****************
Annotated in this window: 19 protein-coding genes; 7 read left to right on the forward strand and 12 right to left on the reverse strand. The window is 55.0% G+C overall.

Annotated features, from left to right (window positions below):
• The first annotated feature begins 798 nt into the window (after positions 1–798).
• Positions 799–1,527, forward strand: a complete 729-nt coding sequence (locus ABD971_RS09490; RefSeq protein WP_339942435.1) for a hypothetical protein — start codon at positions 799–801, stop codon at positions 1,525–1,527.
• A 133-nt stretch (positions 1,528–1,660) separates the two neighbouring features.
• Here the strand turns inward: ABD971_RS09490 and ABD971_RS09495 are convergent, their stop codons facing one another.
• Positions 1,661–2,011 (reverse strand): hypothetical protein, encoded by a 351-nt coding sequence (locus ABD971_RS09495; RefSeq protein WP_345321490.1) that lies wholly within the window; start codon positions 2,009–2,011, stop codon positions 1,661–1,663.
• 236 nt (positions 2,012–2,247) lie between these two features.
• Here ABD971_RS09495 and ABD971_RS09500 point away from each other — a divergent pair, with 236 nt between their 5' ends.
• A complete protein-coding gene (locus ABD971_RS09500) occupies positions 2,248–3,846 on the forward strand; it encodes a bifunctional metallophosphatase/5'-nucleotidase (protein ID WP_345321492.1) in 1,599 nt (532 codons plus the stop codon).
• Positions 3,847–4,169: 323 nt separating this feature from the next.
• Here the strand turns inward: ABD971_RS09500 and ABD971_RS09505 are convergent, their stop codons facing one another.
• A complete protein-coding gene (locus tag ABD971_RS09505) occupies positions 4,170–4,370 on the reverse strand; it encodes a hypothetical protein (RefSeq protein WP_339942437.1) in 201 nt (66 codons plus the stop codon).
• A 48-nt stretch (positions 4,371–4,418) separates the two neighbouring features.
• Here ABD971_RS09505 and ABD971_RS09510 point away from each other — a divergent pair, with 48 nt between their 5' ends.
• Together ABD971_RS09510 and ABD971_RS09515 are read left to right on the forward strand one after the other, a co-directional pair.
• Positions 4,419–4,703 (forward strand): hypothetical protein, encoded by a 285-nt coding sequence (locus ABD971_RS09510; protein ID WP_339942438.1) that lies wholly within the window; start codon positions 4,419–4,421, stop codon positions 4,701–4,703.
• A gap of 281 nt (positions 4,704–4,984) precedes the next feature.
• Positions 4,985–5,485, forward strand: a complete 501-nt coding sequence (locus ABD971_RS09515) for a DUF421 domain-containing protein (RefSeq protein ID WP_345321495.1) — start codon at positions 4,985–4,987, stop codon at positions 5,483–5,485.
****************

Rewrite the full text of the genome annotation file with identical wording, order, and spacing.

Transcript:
Annotated in this window: 19 protein-coding genes; 7 read left to right on the forward strand and 12 right to left on the reverse strand. The window is 55.0% G+C overall.

Annotated features, from left to right (window positions below):
• The first annotated feature begins 798 nt into the window (after positions 1–798).
• Positions 799–1,527, forward strand: a complete 729-nt coding sequence (locus ABD971_RS09490; RefSeq protein WP_339942435.1) for a hypothetical protein — start codon at positions 799–801, stop codon at positions 1,525–1,527.
• A 133-nt stretch (positions 1,528–1,660) separates the two neighbouring features.
• Here the strand turns inward: ABD971_RS09490 and ABD971_RS09495 are convergent, their stop codons facing one another.
• Positions 1,661–2,011 (reverse strand): hypothetical protein, encoded by a 351-nt coding sequence (locus ABD971_RS09495; RefSeq protein WP_345321490.1) that lies wholly within the window; start codon positions 2,009–2,011, stop codon positions 1,661–1,663.
• 236 nt (positions 2,012–2,247) lie between these two features.
• Here ABD971_RS09495 and ABD971_RS09500 point away from each other — a divergent pair, with 236 nt between their 5' ends.
• A complete protein-coding gene (locus ABD971_RS09500) occupies positions 2,248–3,846 on the forward strand; it encodes a bifunctional metallophosphatase/5'-nucleotidase (protein ID WP_345321492.1) in 1,599 nt (532 codons plus the stop codon).
• Positions 3,847–4,169: 323 nt separating this feature from the next.
• Here the strand turns inward: ABD971_RS09500 and ABD971_RS09505 are convergent, their stop codons facing one another.
• A complete protein-coding gene (locus tag ABD971_RS09505) occupies positions 4,170–4,370 on the reverse strand; it encodes a hypothetical protein (RefSeq protein WP_339942437.1) in 201 nt (66 codons plus the stop codon).
• A 48-nt stretch (positions 4,371–4,418) separates the two neighbouring features.
• Here ABD971_RS09505 and ABD971_RS09510 point away from each other — a divergent pair, with 48 nt between their 5' ends.
• Together ABD971_RS09510 and ABD971_RS09515 are read left to right on the forward strand one after the other, a co-directional pair.
• Positions 4,419–4,703 (forward strand): hypothetical protein, encoded by a 285-nt coding sequence (locus ABD971_RS09510; protein ID WP_339942438.1) that lies wholly within the window; start codon positions 4,419–4,421, stop codon positions 4,701–4,703.
• A gap of 281 nt (positions 4,704–4,984) precedes the next feature.
• Positions 4,985–5,485, forward strand: a complete 501-nt coding sequence (locus ABD971_RS09515) for a DUF421 domain-containing protein (RefSeq protein ID WP_345321495.1) — start codon at positions 4,985–4,987, stop codon at positions 5,483–5,485.